RNA-Seq analysis is a powerful alternative when information from genomic analysis is insufficient. With our powerful RNA-Seq workflows, we identify differentially expressed genes, differentially spliced regions, genomic variants, and perturbed molecular pathways, among others.
Total RNA (Whole Transcriptome) Sequencing
The transcriptome reflects cellular activity within a tissue at a given time. Whole transcriptome contains coding and non-coding RNAs. Whole transcriptome sequencing can be used for cancer research, de novo transcriptome assembly studies or investigation of pre- and post-transcriptional changes. In addition, this method can be used to analyze regulatory regions, global expression levels of transcripts, splice patterns, and to determine exons and introns and their boundaries.
mRNA sequencing corresponds to 3-7% of the mammalian transcriptome. This method, in which only coding RNAs are sequenced, is generally preferred to detect genes with altered expression. The list of differentially expressed genes can be analyzed to identify perturbed molecular pathways and cellular processes.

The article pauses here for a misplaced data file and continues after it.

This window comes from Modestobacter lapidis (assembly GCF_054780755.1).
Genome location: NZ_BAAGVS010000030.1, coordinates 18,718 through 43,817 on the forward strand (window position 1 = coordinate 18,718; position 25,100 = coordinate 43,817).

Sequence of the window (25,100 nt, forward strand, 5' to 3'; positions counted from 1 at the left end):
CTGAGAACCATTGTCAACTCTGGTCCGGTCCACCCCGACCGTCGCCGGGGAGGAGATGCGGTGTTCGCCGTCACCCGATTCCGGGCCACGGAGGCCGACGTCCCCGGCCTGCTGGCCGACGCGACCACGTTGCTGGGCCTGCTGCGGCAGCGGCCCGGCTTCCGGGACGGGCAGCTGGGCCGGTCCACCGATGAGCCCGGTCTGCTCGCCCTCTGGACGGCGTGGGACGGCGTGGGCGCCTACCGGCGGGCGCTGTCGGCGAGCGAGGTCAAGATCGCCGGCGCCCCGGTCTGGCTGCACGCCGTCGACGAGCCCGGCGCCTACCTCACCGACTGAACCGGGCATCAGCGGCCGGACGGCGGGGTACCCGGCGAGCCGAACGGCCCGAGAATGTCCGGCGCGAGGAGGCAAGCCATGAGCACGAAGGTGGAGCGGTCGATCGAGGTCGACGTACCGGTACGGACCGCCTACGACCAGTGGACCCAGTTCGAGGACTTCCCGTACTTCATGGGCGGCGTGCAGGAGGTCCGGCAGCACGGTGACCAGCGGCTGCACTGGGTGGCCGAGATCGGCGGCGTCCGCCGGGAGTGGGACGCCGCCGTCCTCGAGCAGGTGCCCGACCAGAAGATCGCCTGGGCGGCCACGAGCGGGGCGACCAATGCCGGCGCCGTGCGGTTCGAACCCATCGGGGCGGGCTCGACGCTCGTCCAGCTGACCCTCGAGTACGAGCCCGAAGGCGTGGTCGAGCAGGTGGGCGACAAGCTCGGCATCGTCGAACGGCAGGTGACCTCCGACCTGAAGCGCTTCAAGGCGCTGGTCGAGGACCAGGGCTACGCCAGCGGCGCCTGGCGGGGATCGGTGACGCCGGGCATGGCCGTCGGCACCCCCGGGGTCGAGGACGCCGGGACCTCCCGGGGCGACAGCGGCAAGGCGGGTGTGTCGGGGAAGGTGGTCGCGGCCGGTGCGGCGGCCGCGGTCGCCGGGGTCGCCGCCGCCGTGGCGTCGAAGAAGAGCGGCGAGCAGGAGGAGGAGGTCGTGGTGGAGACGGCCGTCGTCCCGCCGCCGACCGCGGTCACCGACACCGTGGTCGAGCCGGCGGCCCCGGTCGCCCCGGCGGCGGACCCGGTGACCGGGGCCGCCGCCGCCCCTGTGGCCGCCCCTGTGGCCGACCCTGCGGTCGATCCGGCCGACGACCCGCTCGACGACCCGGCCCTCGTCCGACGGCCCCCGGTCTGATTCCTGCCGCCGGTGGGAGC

miRNAs (microRNAs) are short, non-coding RNA molecules. They have inhibitory roles against mRNAs. They play roles in gene silencing and post-transcriptional regulation of gene expression.
Long non-coding RNA Sequencing
Long non-coding RNAs (lncRNAs) are defined as transcripts that are more than 200 nucleotides in length and do not encode protein. They interact with mRNAs and miRNAs to modulate regulatory events in the cell.
Single cell RNA Sequencing
Single cell RNA Sequencing (scRNA-Seq) is a popular and powerful method that allows the entire transcriptome of individual cells to be profiled. scRNA-Seq enables detection of cell-specific changes such as cell type identification, heterogeneity of cell responses, stochasticity of gene expression, and inference of gene regulatory networks across the cells.